said, there was something absurd in the idea of sending to the house of correction persons who were convicted of being "incorrigible" rogues. He strenuously objected to the practice of whipping. Wherever it was resorted to, it must lead to consequences diametrically opposite to those which it should be the object of all criminal legislation to produce. Suppose a man sentenced to twelve months' imprisonment, and, in addition, to a whipping. At what time was that whipping to be inflicted? Was it to be inflicted before the imprisonment commenced? In that case, the individual would go into gaol, exasperated against society, and more anxious for revenge than for reformation. Was the punishment to be administered at the end of six months? Why, during that period the morals of the man might have been improved, he might have repented of the evil of his ways; and therefore it was unjust to punish him. It was also unwise: for that punishment would, perhaps, drive him back to his old courses. Or, was the whipping to take place at the expiration of the twelve months? There, also, the danger existed of committing an act of injustice, by punishing an individual whose moral character had been improved. If whipping was at all resorted to, it ought to be as a summary punishment. The offender should be set at liberty the moment he was so punished.

Mr. J. Smith

objected to whipping, under any circumstances, as a punishment that could do no good. It was absurd to suppose, that by tormenting the body, they could reform and render more virtuous the mind. Severe punishments always had the effect of exciting our sympathies on behalf of the suffering individual. The horror which his crime should elicit was lost in the recollection of the protracted misery which he endured. No one could reflect without shuddering on the torments which Damien and Ravillac were compelled to endure. However atrocious the conduct of a criminal might be, the refinement of cruelty in punishing him always excited some degree of sympathy for him. He looked upon solitary confinement as a much more effectual punishment than whipping. On this point they might take a useful lesson from their French neighbours. There 30,000,000 of people were ruled without any corporal punishment, with the exception of marking on the shoulder, and that, he believed, was done with some sort of liquid. He had seen it performed in Paris, and the individual did not appear to feel any pain.

Mr. Estcourt

said, that the present was an improvement on the old law. Formerly, vagrants, before they could be passed to their parishes, were obliged to undergo a whipping, and an imprisonment of seven days. By this act, however, whipping was confined to incorrigible rogues and vagrants only; That punishment was awarded, not in the hope of effecting reformation, but as a terror to others who were likely to transgress.

Mr. Secretary Peel

said, it appeared to him that gentlemen had argued this question with reference to the general subject of whipping, instead of confining themselves to its immediate connexion with this clause. He could not coincide with those who were of opinion that corporal punishment should be entirely abolished. The knowledge of the fact that it might be inflicted for particular offences, produced a salutary terror, which checked the growth of such offences. It was not introduced for the purpose of effecting reform, but as an example to others. A learned gentleman had made a remark on the word correction as inapplicable to incorrigible offenders. The word had, however, two meanings. If it were taken to mean reform, it would certainly be absurd to apply it to those who were adjudged to be incorrigible. But here the word correction simply meant punishment. To show the necessity of having recourse to corporal punishment, he would state a fact which had occurred some time ago. The convicts in the Penitentiary had been removed on board the hulks, and were there subject to the same regulations as they had been governed by while within the walls of the prison. Those regulations, however, which answered very well in the Penitentiary, were found insufficient on board the hulks. The convicts became turbulent and refractory: they combined together, insulted those who were placed over them, and behaved badly in every respect. A bill was in consequence passed, placing them under the usual regulations that were observed on board the hulks. Those regulations authorized corporal punishment for refractory behaviour. The consequence was, that the terror of that punishment reduced the convicts from the Penitentiary to a state of perfect subordination and obedience.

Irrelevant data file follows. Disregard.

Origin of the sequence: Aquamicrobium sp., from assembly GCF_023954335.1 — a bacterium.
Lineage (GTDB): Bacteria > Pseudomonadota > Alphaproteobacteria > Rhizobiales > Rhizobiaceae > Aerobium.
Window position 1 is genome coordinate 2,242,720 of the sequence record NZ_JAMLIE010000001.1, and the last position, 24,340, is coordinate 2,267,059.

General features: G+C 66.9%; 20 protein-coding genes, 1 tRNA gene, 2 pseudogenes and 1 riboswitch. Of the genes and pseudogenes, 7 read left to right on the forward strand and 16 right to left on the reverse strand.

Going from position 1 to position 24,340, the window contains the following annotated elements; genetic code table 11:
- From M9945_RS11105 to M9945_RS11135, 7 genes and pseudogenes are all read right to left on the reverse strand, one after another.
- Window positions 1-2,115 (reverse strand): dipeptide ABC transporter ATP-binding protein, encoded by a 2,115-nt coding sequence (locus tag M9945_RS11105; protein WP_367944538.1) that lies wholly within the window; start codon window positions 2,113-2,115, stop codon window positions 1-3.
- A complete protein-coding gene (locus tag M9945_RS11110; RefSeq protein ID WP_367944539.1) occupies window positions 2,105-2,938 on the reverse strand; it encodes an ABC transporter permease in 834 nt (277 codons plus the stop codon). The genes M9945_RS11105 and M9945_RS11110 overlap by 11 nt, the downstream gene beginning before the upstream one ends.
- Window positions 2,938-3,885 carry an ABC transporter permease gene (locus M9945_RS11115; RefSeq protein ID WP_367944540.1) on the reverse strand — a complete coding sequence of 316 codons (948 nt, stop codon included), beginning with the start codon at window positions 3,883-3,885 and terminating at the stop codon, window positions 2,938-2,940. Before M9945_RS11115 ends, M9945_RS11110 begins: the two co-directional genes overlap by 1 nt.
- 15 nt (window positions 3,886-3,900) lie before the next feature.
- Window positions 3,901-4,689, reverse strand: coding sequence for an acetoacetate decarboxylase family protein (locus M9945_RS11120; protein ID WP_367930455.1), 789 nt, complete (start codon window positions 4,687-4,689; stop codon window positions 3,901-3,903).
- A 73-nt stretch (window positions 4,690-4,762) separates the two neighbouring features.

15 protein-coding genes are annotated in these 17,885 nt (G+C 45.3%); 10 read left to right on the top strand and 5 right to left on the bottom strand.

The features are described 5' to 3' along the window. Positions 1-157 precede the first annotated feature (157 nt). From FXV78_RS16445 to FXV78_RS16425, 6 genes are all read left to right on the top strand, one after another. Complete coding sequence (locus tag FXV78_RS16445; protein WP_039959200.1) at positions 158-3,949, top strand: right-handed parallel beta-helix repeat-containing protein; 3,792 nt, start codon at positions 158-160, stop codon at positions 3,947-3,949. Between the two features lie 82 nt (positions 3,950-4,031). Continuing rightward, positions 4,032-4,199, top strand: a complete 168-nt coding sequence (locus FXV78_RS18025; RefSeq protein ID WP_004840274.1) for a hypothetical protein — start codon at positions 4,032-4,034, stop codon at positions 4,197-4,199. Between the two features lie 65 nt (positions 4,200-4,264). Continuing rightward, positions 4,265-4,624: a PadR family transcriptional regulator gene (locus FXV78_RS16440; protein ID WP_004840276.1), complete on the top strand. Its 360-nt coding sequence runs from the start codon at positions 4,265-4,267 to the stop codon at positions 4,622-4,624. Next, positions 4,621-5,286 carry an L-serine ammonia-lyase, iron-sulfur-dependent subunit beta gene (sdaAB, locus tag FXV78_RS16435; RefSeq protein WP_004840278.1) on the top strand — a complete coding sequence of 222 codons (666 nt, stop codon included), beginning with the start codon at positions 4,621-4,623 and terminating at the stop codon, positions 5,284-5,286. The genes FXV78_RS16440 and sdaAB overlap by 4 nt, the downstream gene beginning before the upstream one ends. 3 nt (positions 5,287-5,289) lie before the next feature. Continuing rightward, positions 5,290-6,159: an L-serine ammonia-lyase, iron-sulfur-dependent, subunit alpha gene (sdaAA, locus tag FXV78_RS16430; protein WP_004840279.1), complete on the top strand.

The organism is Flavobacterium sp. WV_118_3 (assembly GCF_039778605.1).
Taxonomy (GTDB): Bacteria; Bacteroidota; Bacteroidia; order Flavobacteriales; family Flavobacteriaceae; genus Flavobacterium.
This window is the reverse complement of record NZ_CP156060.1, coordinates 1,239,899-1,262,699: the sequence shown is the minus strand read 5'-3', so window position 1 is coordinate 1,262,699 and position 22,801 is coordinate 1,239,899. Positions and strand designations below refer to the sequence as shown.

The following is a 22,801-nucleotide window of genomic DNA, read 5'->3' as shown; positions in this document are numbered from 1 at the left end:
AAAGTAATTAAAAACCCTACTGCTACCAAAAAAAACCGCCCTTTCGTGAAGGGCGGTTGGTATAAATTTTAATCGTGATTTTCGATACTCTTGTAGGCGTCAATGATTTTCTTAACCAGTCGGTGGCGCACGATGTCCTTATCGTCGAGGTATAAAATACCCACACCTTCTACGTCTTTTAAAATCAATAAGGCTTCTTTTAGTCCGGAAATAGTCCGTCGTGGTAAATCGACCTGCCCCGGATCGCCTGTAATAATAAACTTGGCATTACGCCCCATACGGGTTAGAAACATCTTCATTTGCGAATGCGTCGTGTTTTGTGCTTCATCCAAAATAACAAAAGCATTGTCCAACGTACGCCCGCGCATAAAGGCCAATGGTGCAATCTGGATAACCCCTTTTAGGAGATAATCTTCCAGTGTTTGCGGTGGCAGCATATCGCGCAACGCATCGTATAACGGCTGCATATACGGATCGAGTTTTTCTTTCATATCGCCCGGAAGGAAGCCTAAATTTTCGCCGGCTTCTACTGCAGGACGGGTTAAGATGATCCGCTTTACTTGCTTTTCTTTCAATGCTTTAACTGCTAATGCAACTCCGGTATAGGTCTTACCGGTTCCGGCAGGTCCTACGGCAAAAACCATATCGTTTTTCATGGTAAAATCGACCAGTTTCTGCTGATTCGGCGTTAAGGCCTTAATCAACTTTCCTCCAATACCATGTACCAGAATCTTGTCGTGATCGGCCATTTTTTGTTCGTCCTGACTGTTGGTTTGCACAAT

Mr. R. Smith

had no objection to visiting incorrigible rogues with this species of punishment, if those who ought tocome under the denomination of incorrigible were properly pointed out. The bill now before the committee set forth three classes of persons, as coming within the denomination of incorrigible rogues. 1. Those who break prison, before the term of their imprisonment under this bill. These were certainly fit subjects for additional punishment. 2. Those who were a second time convicted, as vagrants, under the provisions of the bill. He had no objection to the infliction of the punishment in cases of that nature. 3. Persons assaulting and resisting officers, while endeavouring to apprehend them as rogues and vagabonds. To this he could not agree; because officers might endeavour to arrest an innocent man. Such an individual, in a moment of passion and irritation, might resist and assault the officers. In that case, under this third portion of the clause, he must be considered an incorrigible rogue and vagabond, though, on inquiry, it might be found, that when the attempt was made to apprehend him, he was no rogue or vagabond at all. He therefore proposed, that the words "and being thereafter convicted as a rogue and vagabond" should be introduced.

Mr. W. Smith

said, it was true that this punishment might not reform the mind of an offender; but it would forcibly impress on his memory the inconvenience which must result from his adherence to those practices which occasioned such a painful and disgraceful visitation.

Mr. J. Smith

was happy to learn from the right hon. secretary that his mind was still occupied with the revision of the criminal code. They had gone on, exercising a great severity of punishment, for many years, with very little effect; and he was convinced that if a milder course were adopted, much good would result from it.

The amendment proposed by Mr. R. Smith was agreed to; after which the House resumed.